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An Auggie Finds His Calling

Jay Matchett
Photo credit: Zoya Greene.

For Jay Matchett ’08, ’13 MAL in his current job, all the pieces have come together. His long-held interests in politics, sociology, and human rights have coalesced into a vocation that couldn’t feel more right. Since he took on the directorship of Our Neighbors’ Place, a multipronged social service agency in his hometown of River Falls, Wisconsin, he feels he can convincingly say: “This is where I’m supposed to be.”

Our Neighbors’ Place is an organization Matchett watched grow from its infancy to serve a great need in for people who found themselves homeless or in need of transitional housing.

“It’s been exciting, exhilarating,” he says, of his four months as director, serving his community and engaging the complex issues surrounding poverty and homelessness.

Drawn to Justice

His attraction to social justice was born early and instinctively. A lifelong passion to do something about the cause of poverty began as a child. On a trip to Tucson, he saw an older person pushing a shopping cart alone on the sidewalk. He couldn’t understand why that would ever happen. He never forgot it.

His mother was a teacher, and he would volunteer in her classroom. There, he saw that not all kids were equipped for school—they were hungry or didn’t have boots in the winter.

As a young person he knew intuitively, “This is not right.”

Then, in middle school, as part of his preparation for Confirmation, he spent a night and served a meal at a homeless shelter. Even in that short time at the shelter, he saw that they had more in common than differences. “They like the Packers; they’re just like us,” he remembers thinking. “That just changed my world.”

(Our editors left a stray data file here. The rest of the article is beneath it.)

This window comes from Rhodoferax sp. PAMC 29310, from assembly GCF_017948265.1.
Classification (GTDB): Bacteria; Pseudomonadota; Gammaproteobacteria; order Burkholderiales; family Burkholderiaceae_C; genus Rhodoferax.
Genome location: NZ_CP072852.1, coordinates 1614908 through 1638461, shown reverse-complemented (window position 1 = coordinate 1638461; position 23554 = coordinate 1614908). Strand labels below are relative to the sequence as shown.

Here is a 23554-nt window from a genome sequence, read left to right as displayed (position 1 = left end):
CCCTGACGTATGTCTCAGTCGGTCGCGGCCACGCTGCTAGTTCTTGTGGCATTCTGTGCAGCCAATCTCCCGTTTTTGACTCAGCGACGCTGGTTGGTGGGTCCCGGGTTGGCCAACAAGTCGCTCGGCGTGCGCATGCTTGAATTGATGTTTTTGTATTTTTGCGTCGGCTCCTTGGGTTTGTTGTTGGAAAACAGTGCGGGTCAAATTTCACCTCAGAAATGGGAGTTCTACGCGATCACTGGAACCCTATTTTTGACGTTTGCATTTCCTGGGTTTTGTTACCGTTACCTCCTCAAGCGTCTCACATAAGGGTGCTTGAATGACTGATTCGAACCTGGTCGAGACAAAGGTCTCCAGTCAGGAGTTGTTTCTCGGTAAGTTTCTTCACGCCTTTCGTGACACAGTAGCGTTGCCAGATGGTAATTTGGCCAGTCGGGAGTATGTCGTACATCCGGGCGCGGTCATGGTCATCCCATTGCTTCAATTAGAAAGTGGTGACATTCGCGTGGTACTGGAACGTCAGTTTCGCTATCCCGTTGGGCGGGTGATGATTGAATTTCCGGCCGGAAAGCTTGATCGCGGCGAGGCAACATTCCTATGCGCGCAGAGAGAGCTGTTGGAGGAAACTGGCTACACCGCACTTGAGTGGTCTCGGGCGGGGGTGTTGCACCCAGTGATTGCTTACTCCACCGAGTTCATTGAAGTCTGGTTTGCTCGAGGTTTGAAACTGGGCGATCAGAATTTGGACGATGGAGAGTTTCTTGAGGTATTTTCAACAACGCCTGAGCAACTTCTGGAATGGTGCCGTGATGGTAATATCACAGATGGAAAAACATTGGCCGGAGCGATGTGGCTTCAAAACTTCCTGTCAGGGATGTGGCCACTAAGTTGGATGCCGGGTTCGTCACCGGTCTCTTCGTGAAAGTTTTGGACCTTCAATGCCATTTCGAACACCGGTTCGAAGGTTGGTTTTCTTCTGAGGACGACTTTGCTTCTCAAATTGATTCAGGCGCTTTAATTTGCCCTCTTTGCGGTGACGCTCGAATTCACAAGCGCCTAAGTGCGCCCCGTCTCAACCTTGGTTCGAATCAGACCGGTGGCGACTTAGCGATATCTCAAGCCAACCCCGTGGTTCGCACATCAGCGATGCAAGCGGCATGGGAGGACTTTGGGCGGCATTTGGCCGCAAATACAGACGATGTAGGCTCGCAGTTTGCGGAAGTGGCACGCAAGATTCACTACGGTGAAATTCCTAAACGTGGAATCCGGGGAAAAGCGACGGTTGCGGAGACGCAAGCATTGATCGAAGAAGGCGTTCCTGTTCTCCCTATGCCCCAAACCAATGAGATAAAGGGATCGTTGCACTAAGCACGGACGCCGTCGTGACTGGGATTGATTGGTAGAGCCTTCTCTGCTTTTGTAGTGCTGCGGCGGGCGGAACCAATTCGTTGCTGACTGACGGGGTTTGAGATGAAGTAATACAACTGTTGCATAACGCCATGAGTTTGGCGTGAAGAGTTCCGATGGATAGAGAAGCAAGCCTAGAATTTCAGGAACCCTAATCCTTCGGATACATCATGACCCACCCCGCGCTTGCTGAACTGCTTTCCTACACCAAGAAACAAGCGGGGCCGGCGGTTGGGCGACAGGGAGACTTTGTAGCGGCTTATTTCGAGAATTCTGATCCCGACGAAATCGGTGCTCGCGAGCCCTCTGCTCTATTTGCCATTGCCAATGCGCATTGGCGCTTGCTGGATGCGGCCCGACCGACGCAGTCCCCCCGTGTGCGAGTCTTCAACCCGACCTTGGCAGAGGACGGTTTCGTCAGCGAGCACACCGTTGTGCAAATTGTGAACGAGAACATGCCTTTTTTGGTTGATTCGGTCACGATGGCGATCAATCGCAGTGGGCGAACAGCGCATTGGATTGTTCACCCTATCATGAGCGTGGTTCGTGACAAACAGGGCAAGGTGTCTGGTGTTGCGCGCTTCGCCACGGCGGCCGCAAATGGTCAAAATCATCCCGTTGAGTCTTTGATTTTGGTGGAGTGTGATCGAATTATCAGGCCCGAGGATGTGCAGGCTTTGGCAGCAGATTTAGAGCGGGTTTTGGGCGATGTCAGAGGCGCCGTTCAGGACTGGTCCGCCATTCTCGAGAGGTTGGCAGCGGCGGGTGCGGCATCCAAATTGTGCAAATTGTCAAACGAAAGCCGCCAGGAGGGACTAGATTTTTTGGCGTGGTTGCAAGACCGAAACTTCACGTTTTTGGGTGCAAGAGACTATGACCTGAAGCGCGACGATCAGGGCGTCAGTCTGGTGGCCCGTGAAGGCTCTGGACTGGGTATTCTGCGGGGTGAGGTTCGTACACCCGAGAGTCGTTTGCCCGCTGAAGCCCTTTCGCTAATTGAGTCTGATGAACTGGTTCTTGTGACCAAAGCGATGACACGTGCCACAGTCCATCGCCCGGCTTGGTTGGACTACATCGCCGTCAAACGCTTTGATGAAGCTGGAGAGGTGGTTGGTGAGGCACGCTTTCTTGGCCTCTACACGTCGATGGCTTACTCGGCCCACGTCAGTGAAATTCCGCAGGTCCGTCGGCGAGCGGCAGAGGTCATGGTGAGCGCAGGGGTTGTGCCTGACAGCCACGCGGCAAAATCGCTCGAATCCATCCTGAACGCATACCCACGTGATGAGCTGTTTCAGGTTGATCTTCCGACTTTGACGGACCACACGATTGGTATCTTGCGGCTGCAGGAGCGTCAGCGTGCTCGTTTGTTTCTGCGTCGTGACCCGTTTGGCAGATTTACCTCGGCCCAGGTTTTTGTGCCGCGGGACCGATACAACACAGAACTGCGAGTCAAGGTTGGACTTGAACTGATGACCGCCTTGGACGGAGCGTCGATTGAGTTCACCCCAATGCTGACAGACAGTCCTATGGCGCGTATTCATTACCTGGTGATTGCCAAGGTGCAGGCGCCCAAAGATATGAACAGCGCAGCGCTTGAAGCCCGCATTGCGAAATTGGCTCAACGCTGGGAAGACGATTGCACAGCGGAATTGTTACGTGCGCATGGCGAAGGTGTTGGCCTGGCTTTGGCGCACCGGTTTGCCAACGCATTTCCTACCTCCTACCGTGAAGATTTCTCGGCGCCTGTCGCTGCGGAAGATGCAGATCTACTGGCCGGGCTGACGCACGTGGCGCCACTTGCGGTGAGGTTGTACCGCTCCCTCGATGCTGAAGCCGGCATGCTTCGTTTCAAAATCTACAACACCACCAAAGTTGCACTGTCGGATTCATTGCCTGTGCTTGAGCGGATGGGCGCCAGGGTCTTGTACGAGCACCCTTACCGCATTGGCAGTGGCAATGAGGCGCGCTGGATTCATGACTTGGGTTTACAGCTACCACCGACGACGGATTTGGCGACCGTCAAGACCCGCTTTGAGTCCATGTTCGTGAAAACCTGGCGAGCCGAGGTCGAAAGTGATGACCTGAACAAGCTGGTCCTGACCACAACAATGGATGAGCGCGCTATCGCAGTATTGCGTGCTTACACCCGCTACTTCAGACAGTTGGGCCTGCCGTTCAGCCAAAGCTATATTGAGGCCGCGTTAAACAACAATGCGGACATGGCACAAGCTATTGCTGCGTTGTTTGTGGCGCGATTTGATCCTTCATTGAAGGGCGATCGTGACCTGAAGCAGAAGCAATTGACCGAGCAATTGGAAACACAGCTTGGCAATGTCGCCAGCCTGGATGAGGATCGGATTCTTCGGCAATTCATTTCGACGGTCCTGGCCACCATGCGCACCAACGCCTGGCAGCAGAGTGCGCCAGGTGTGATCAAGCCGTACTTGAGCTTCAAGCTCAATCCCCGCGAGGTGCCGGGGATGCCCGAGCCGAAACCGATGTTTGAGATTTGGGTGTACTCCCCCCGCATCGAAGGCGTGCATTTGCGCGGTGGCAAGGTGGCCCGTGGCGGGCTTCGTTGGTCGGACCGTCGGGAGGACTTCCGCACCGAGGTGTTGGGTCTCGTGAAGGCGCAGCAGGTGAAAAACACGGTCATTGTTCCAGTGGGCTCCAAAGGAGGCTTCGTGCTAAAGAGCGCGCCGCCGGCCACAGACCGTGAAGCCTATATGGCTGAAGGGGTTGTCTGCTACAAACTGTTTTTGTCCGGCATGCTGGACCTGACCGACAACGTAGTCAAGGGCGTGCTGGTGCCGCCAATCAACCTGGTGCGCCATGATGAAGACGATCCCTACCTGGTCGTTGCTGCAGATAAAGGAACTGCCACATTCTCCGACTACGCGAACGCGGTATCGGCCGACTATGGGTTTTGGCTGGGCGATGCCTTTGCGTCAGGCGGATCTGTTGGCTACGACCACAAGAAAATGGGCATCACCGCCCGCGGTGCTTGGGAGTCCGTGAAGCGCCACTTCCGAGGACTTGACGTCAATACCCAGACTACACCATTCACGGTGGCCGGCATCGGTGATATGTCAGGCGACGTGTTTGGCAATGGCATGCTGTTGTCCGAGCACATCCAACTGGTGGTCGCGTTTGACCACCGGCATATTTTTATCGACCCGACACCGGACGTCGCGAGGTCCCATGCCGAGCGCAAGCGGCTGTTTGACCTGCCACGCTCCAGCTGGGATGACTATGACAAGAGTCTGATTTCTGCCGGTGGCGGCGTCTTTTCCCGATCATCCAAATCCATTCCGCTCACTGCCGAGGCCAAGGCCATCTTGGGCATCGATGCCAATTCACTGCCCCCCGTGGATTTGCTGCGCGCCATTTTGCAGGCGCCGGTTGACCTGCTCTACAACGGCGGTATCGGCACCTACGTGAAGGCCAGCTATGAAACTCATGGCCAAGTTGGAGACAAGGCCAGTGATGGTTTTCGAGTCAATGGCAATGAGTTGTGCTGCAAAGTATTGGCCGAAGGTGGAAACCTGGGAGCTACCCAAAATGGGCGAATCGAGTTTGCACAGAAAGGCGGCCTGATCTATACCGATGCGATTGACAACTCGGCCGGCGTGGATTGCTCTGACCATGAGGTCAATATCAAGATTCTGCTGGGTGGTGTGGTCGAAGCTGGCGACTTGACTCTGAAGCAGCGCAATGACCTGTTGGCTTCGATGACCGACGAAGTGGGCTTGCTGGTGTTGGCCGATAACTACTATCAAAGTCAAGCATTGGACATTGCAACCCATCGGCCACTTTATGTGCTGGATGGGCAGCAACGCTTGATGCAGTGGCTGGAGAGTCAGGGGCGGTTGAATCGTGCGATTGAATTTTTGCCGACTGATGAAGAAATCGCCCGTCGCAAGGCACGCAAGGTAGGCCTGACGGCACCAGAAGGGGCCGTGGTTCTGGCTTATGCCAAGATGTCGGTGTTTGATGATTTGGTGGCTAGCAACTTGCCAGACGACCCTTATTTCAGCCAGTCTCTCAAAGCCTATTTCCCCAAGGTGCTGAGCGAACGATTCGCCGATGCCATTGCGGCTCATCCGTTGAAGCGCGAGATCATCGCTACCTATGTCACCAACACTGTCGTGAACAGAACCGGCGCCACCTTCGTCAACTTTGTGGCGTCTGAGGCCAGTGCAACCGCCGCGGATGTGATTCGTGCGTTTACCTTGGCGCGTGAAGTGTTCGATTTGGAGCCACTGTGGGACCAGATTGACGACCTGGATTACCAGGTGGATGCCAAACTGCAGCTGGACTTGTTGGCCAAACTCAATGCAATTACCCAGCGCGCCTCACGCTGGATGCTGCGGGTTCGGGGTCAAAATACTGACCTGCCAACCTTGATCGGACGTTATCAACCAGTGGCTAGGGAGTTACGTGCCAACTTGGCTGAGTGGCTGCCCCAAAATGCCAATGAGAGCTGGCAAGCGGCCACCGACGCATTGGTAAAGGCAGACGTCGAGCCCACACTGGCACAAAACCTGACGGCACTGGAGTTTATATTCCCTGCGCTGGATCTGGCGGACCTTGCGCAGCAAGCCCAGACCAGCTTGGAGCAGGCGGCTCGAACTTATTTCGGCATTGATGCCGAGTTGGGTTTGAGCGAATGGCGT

And the idea started to germinate: How can I make things better for folks? In college, he was drawn to sociology and political science because he wanted to change things.

Experiential Education Lays a Foundation

When he was a senior in high school in River Falls, Matchett didn’t know Augsburg existed. He applied to “all the usual suspects” in Twin Cities colleges, and found himself waitlisted at Macalester before a social studies teacher recommended he look into Augsburg.

“I Googled it,” he says, and he was intrigued. Before too long, others started recommending Augsburg to Matchett.

With a learning disability in math and ADHD, he was looking for a school that would have support and infrastructure to support his education. He was encouraged by the Center for Learning and Accessible Student Services (CLASS) office here, and knew he might be eligible for a scholarship.

Overall, he was drawn to “a really cool mission that was giving people an opportunity.”

In his first year at Augsburg, Brian Krohn was his roommate. He had friends in StepUP®, in CLASS, and from so many backgrounds, he felt at home and enriched.

The diversity in experience adds so much to the classroom, he says.

He volunteered with Campus Kitchen and a program at Franklin Library for local Cedar-Riverside residents trying to get their citizenship. “It helped make the curriculum real,” he says.

“I got a fantastic education,” Matchett says, and he shared his enthusiasm at home. His brother Will is a 2013 Augsburg graduate who is currently a PhD candidate in Rochester at the Mayo.

As a sociology and political science major, he also benefited from a longstanding mentorship with Sociology Professor Tim Pippert. They worked together on an Undergraduate Research and Graduate Opportunity (URGO)-funded summer data analysis on visual representations of race in college admissions materials, which was later published in the Journal of Marketing for Higher Education.